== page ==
Health and Safety Podcast: Nov. 17, 2010


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Learn about carbon monoxide poisoning, Thanksgiving Day fire safety and winter weather preparedness.

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Health and Safety Podcast: Nov. 17, 2010

  1. 1. Health and Safety Podcast<br />Nov. 17, 2010<br />
  2. 2. Topics<br />Carbon monoxide poisoning.<br />Thanksgiving Day fire safety.<br />Winter weather preparedness. <br />
  3. 3. Carbon Monoxide Poisoning<br />Carbon monoxide (CO) is an invisible, odorless, tasteless, toxic gas produced by the incomplete combustion of fuels. <br />Symptoms include headache, fatigue, nausea, dizziness and confused thinking.<br />Without treatment, the victim will lose consciousness and possibly their life.<br />
  4. 4. Carbon Monoxide Poisoning<br />Common carbon monoxide causes include:<br />Faulty gas or oil furnaces and water heaters.<br />Using a generator inside or outside too close to windows.<br />Cracked chimney flues.<br />Indoor use of charcoal grills.<br />
  5. 5. Carbon Monoxide Poisoning<br />Common carbon monoxide causes include:<br />Use of a gas oven or range to warm a room.<br />Running a car in an enclosed area.<br />Closing the fireplace damper before the fire is completely out.<br />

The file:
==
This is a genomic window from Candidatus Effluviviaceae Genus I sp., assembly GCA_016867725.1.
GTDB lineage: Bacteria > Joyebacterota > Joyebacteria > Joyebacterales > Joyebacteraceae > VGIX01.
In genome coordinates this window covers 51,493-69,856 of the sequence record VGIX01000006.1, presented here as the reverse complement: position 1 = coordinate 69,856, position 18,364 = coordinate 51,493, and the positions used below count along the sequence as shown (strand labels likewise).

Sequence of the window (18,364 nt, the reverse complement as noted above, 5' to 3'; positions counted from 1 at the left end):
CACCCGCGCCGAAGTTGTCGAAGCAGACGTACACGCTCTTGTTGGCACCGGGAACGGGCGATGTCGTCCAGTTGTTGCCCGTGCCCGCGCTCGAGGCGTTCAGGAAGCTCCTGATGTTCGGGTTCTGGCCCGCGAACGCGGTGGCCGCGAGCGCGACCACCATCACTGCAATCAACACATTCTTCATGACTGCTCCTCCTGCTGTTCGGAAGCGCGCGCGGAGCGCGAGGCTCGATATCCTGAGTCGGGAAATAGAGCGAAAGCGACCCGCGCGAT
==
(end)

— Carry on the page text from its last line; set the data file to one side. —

6. 6. Carbon Monoxide Poisoning<br />Carbon monoxide accidents are preventable. To protect your family: <br />Have a qualified technician inspect your gas furnace and appliances. <br />Never allow your car to run in an enclosed area, especially one attached to your house. <br />Make sure your fireplace is in good repair; do not close the damper before the fire is out. <br />Install CO alarms to give your family a warning if CO is building up in your house.<br />
  7. 7. Carbon Monoxide Poisoning<br />Carbon monoxide alarms should be located on every floor of your. <br />If the alarm goes off, everyone should get out immediately and call 9-1-1 from a neighbor's house. <br />Do not open doors and windows so when first responders arrive they can determine the source of the leak.<br />
  8. 8. Thanksgiving Day Fires<br />“Thanksgiving Day Fires in Residential Buildings” estimates that there are 2,000 Thanksgiving Day fires in residential buildings in the U.S. that result in an estimated average of five deaths, 25 injuries and $21 million in property loss.<br /> <br />
  9. 9. Thanksgiving Day Fires<br />The leading cause of all Thanksgiving Day fires in residential buildings is, by far, cooking, and these fires occur most frequently from noon to 4 p.m.<br />More information is available from the United States Fire Administration website at and at  <br />
  10. 10. Winter Weather<br />Winter Preparedness Week is Dec. 5-11.<br />Remember these three steps:<br />Make a plan.<br />Get a kit.<br />Stay informed. <br />Go to or for more information. <br />
  11. 11. Additional Information<br /><br /><br />9-1-1 – Emergency police, fire, medical.<br />703-691-2131 – Non-emergency.<br />